Vanessa Redgrave combines the personal and political with resounding polemic in this intimate portrait of her family and their friendships during the years leading up to the Second World War. A production that she has written and directed herself, Vienna 1934 – Munich 1938, subtitled A Family Album, is based on a legacy of notebooks, journals and memoirs and defies easy categorisation.

It is Vanessa who introduces us to her eclectic cast of real-life characters, all connected to her family in some way and with a common bond of strong socialist principles. She begins with a low-key slideshow projected onto the white back wall of Lee Newby’s minimalist set, peppering it with twinkling wit and warmth. Though her style can meander into asides and interjections, as one of the nation’s most distinguished actors, she is never less than engaging.

In the late 1930s, renowned poet Stephen Spender formed a close friendship with Vanessa’s father, Michael. Prior to this, he had fallen for the vivacious young American psychology student, Muriel Gardiner, whom he and his secretary and lover Tony Hyndman met in the increasingly febrile environment of Vienna during the rise of fascism that crushed a strong socialist movement.

Part One tells Muriel’s story as she becomes involved with the Austrian Social Democrat party, driven to become an underground faction. Aided by Spender and Hyndman, she helps many Jews escape the fascist threat through the provision of false documents.

Vanessa hands over to dramatised narration by Robert Boulter as the glamorous young “rock poet” Spender, with Lucy Doyle—remarkably in her professional debut—playing his foil as Muriel and Paul Hilton taking on the roles of two prominent Austrian socialists. Their characterisations are undoubtedly skilful and immersive and the facts extraordinary, though this section’s increasingly sombre tone is at times over-detailed with references that can make it difficult to follow.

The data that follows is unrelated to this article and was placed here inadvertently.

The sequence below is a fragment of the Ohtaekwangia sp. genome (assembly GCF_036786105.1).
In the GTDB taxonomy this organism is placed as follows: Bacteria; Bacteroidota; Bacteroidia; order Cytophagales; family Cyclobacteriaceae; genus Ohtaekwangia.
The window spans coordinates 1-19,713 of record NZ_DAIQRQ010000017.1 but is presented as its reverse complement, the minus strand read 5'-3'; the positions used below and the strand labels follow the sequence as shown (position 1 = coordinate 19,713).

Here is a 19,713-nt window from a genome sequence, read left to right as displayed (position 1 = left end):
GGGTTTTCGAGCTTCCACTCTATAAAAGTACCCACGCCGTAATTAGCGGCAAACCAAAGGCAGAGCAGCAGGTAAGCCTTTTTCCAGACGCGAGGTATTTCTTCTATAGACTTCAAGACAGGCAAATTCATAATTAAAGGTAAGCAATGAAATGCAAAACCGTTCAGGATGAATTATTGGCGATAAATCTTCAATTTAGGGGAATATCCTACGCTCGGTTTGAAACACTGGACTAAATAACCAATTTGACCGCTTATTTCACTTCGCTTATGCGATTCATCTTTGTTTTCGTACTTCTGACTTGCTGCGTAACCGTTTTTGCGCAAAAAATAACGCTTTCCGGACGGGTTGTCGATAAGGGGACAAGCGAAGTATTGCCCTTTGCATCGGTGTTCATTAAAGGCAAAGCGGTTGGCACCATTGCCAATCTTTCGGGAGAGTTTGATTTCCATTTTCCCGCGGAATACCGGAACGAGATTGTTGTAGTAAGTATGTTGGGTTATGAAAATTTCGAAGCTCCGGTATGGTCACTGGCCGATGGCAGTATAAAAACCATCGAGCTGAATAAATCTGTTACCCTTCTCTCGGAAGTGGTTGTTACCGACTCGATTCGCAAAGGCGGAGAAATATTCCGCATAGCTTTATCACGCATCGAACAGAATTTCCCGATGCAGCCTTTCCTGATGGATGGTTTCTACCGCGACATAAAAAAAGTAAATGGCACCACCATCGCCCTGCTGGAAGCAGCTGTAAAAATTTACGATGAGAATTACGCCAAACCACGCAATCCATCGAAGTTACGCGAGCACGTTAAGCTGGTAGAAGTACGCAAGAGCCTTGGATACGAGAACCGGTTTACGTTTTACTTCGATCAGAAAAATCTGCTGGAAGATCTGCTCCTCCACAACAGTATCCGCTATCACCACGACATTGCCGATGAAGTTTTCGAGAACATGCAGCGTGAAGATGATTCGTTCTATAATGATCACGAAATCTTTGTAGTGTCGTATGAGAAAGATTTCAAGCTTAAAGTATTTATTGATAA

Part Two is more humorous and accessible, with Hilton now playing Vanessa’s brother Corin, telling of their father Michael’s love and friendship with Spender and Hyndman. Doyle portrays Vanessa’s mother Rachel Kempson, who meets and falls in love with Boulter's Michael during rehearsals for a play. But Michael’s affections soon range elsewhere, though, with homosexuality still criminalised, his diary entries are coded; "he feels these moments intensely because he knows they will not last," comments Corin of his father’s latest infatuation.

The final part covers Rachel’s brother Nicholas’s naval journals concerning Mussolini’s invasion of Abyssinia as the tentacles of fascism extend to Africa. It concludes with a lengthy but astonishingly fluent monologue by Hilton as the German writer in exile Thomas Mann, denouncing Neville Chamberlain’s appeasing Munich Agreement of 1938 for its betrayal of Czechoslovakia.

This is part dramatized political lecture, part very personal remembrance of a family struggle against a tide of overwhelming political upheaval. There’s a message within this engaging, consummately acted but sometimes disjointed and exposition-heavy production that equates events of the 1930s to the rise of modern-day populism, urging unity rather than an isolated retreat. Vanessa Redgrave herself admits she is not a writer and she could still hone a more cohesive, edited form for her disparate narrative threads, yet at its best this is an intriguing and unusual insight into the personal and political commitments of one of our most prominent acting families.

Reviewed on 17 July 2019 | Images: Nobby Clark

Wednesday 4 September 2019

Book Review: The Secrets We Kept by Lara Prescott